A deeper look at the grooves pressed into the Citizen Of Glass LP by Agnes Obel.
As one listens to Agnes Obel‘s third album, Citizen Of Glass, it quickly becomes apparent that it’s only a matter of time. The first couple of albums Obel released really only set a scene and made introductions for the artist – now though, the seems inevitable that she WILL be the next fringe superstar – like Bowie, like Bjork and like Tom Waits. That might seem like a bold statement, but even the first listen clinches it – all the world needs to do is catch up with her.
As soon as listeners sit down with Citizen Of Glass – particularly a vinyl copy of the album (because the warmth of the analogue medium improves the experience, beautifully) – they’ll understand exactly what terms like ‘inevitable’ really mean. The moment a string section descends and settles in among a sinewy drum pattern at the opening of “Stretch Your Ears,” Obel will have their undivided attention as she carefully begins to select the rhythm for her phrasing. The delicacy with which the lines “The darkness and the ghost/ They dance so sweet and low/ Dug out from below there/ To damn the gods” are delivered is positively unbelievable.
Soon, entranced listeners may find that parts of their minds feel as though they live and die at the singer’s leisure. She clearly does not take that honor for granted though. She always seems to gingerly select her phrasing so as not to ever let the mood she’s made lapse and, when the song DOES end, five minutes later, the relief that everything went by so well is absolutely elating.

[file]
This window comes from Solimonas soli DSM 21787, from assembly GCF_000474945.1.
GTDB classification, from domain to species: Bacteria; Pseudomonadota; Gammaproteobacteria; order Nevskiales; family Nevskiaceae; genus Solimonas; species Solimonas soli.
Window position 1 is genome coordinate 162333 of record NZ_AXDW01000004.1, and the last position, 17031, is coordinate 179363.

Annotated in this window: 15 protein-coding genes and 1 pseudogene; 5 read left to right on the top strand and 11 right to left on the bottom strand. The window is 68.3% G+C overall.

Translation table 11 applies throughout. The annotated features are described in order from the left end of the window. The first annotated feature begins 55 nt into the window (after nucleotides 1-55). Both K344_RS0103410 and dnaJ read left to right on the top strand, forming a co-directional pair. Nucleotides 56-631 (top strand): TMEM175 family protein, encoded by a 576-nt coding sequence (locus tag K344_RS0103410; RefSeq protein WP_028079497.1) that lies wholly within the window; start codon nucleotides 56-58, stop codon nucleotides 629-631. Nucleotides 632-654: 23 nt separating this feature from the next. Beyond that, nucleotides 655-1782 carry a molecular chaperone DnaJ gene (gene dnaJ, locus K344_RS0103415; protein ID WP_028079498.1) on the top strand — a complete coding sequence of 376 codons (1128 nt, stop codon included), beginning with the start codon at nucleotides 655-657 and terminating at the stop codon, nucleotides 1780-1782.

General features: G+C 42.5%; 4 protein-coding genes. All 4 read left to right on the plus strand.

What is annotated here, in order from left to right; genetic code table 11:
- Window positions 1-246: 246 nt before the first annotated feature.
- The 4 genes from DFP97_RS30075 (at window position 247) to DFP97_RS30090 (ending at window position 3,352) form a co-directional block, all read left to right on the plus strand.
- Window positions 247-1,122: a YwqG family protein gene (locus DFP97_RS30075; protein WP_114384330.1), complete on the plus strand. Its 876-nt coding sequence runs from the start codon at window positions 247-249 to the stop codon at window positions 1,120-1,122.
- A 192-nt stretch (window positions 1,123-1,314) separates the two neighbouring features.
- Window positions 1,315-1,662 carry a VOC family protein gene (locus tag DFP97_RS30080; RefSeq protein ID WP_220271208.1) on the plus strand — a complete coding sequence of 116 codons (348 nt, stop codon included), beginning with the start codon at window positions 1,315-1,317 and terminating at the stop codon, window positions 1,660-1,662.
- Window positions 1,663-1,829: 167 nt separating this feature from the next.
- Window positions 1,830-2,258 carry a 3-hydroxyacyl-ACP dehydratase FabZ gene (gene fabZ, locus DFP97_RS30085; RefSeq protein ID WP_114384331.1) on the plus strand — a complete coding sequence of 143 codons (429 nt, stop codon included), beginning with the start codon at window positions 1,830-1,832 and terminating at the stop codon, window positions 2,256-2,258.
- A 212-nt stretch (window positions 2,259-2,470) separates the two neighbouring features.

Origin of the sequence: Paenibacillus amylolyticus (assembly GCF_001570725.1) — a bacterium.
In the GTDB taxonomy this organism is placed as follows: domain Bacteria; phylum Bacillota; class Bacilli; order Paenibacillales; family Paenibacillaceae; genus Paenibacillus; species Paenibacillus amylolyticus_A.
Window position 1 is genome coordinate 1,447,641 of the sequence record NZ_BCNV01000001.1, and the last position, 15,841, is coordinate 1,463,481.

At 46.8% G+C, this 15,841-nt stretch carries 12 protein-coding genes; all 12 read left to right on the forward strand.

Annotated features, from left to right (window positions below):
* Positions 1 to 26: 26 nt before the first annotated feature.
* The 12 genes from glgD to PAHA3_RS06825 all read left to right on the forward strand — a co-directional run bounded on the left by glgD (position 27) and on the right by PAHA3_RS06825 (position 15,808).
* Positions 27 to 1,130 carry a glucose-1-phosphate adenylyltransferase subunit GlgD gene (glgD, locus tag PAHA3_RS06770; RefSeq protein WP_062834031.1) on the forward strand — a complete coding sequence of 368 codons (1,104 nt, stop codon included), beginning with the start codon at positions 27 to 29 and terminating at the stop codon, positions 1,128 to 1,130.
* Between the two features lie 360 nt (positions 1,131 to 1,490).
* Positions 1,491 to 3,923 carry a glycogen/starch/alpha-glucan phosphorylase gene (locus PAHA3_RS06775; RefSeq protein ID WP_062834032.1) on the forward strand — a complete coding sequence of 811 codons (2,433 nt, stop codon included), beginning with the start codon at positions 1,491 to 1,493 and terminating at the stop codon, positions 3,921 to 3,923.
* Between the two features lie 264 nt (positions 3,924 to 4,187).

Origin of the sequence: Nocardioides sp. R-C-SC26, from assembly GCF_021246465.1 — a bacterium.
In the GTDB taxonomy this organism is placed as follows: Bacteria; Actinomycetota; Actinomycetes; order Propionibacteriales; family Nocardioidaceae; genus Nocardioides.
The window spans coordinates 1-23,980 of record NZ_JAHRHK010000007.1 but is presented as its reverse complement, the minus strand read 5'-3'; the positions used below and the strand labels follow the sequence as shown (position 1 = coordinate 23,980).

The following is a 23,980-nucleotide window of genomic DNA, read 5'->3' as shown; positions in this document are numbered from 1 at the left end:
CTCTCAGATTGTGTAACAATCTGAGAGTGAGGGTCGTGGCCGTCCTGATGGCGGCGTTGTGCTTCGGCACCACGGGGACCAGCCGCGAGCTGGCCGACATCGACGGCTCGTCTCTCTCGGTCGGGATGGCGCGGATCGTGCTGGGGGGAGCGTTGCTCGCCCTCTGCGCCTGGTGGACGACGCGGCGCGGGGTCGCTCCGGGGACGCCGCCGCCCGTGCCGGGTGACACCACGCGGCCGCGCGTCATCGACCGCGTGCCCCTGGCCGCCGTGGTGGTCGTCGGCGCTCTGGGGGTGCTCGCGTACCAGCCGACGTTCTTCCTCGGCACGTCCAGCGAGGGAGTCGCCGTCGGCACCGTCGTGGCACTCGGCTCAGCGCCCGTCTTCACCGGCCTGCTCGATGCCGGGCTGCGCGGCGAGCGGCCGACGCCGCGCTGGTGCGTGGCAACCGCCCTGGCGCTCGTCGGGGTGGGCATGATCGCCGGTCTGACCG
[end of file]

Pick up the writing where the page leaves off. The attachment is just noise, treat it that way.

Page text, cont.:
How many artists with under a decade behind them can say they have such talent and discipline at their command?
As the A-side of Citizen Of Glass continues, Obel is careful to not let the chilly, meticulously orchestrated structuring of the album falter. Tracks like “Familiar” and “It’s Happening Again” maintain a similar kind of styling with fantastic results, while the instrumental “Red Virgin Soil” surpasses the standard set by adding some nerve-wracking samples and strings – which prove to be more dramatic than any lyric sheet could have been.
Further, when “Stone” enters to close the side, listeners will find it easy to ride the troubled vibes supplied by the arpeggiated guitar which drives the track as well as feel the torment explained by the song’s lyric sheet. Truly, to say that the A-side is an emotionally pregnant offering seems like an understatement, but that will not stop listeners from loving it after they’ve heard it or from quickly flipping the record in hopes of more after the side runs out.
… And in a very similar manner to the one which Bjork’s work with Matmos took, “Trojan Horses” not only upholds the vibes set by the A-side of Citizen Of Glass, it imbues the proceeding with some greater depth by adding horns, a greater piano presence and a more active horn sound overall. Impossibly, the results are actually more engaging, too; the catharsis which flows through “Trojan Horses” is as undeniable as it is absolutely breathtaking.
After that, the title track, the stop-and-start introspective instrumental movement of “Grasshopper” and the showstopper/album-closer “Mary” all attempt to match the level of catharsis and resulting pinnacle achieved by “Trojan Horses,” though none quite makes it. However, they do make for a completely absorbing affair, combined.
After running the length of Citizen Of Glass, some listeners may find they’re glowing after the exertion which was required. They likely won’t feel spent, but they’ll be glowing because the shared experience between artist and observer is just so elegant. The album doesn’t exactly adhere to any compositional conventions (in much the same way Bjork’s work never has – not from a pop standpoint), but assembles a series of grand and stunning elements into a set of ten works of aural art. Citizen Of Glass is an exquisite album, reader – treat yourself with it and listen closely.